How to Put Freon in a Honda Elementby Richard Ristow
Depleted Freon levels will not adversely affect a Honda Element's air conditioner. The system will, however, only put out warm air. This will effect your comfort while driving in hot weather, but the problem can be easily fixed. Freon levels can be recharged at home, and beyond a R134a recharging kit, no special tools are needed. The kit itself is widely available, even at discount retailers with automotive departments. Since R134a Freon is a compressed gas, you should wear safety gloves and goggles while charging the system.
Ensure that your Element is parked on a flat surface. Engage the emergency brake. Move your gear shifter to an appropriate setting. Place it in park if your Element is automatic, and place it in neutral, if the Element is a standard transmission.
Open the Element's hood and locate the air conditioner's metal tubes. These aluminum pipes will feature two pressurized connection ports. The high side connection is used mainly for maintaining pressure within the Element's air conditioning. You do not need to use it for this task, and the R134a kit will not even fit this port. Remove the dust cap from the low side connection and attach your R134a Freon kit's service hose.
Find a safe place to temporarily set your kit down. Within the Element's engine compartment, the kit should not be anywhere near something that will shift, shake or jostle it, like any of the Element's belts.
Take a seat behind your Element's steering wheel. Start the engine and warm it to it's standard running temperature. Then, set and run your car's air conditioner at its highest air-blowing capacity. Also, set the air conditioner on the coldest temperature setting. Later, this will help you take an accurate reading of the system's internal temperature. Let the air condition run for five minutes.
Exit the Element and open all the doors. The R134a Freon you are about to add needs to fully circulate within the system, and opening the doors will help ensure the system doesn't accidentally turn itself off, since the air cannot collect in a closed passenger compartment.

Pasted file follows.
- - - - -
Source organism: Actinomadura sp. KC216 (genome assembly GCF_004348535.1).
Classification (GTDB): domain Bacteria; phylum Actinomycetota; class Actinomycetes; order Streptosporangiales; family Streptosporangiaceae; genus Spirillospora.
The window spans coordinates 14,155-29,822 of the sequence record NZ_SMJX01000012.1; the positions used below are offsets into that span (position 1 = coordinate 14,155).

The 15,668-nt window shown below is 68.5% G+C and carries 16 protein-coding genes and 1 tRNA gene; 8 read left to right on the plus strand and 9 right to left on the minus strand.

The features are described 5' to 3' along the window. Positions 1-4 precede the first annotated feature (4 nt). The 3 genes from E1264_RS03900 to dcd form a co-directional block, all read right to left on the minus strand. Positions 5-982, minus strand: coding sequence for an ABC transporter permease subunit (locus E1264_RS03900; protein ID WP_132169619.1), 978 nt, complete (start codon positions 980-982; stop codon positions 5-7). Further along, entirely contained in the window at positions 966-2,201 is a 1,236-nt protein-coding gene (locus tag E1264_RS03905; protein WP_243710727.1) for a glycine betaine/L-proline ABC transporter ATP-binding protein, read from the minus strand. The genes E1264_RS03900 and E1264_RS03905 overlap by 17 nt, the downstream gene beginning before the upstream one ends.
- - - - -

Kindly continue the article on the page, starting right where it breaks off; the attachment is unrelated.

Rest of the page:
Open the R134a canister by turning the kit's nozzle all the way down. The nozzle's internal needle will puncture the can's seal. You will hear gas noises akin to a "rush." This is only the Freon leaving the can, traveling through the service hose and entering the air conditioner's aluminum pipes.
Allow a minute of charge before shutting off the can's nozzle. Allow a minute to pass before adding further charges of Freon. Waiting will allow the R134a Freon to fully circulate. Monitor the kit's pressure gauges during charging and resting periods.
Stick a thermometer into the Element's central air conditioning duct. Since the engine is still running, the thermometer will give you a more accurate temperature reading than Element's dashboard instrument cluster. Watch the temperature drop on the thermometer. The process is complete when the thermometer reads 40 degrees.
Remove the kit's servicing hose from the air conditioner's low side connection. Replace the connection's dust cover. Shut the hood over the engine compartment. Let the vehicle idle for another five to 10 minutes, so the Freon can evenly distribute itself throughout the air conditioning system. Then, shut off the air conditioner and the Element's engine.
- "Popular Mechanics Car Care Manual"; The Editors of Popular Mechanics; Hearst Publications; 2008
- US EPA: Recharging Your Car's Air Conditioner with Refrigerant
- Do not take the kit apart, if you have any remaining Freon. Store the kit in a cupboard where there will be no shifts in temperature, and store the kit by standing it vertical.
Things You'll Need
- R134a recharge kit
- Always defer to the instructions that come packaged with your kit. Do not buy or attempt to use R12 Freon. R12 is meant for older vehicles, and mixing it with R134a will damage your Element's air conditioner.
Richard Ristow has written for journals, newspapers and websites since 2002. His work has appeared in "2009 Nebula Showcase" and elsewhere. He is a winner of the Science Fiction Poetry Association's Rhysling Award and he edits poetry for Belfire Press. He also holds a Master of Fine Arts from the University of North Carolina at Wilmington and has managed an automotive department at WalMart.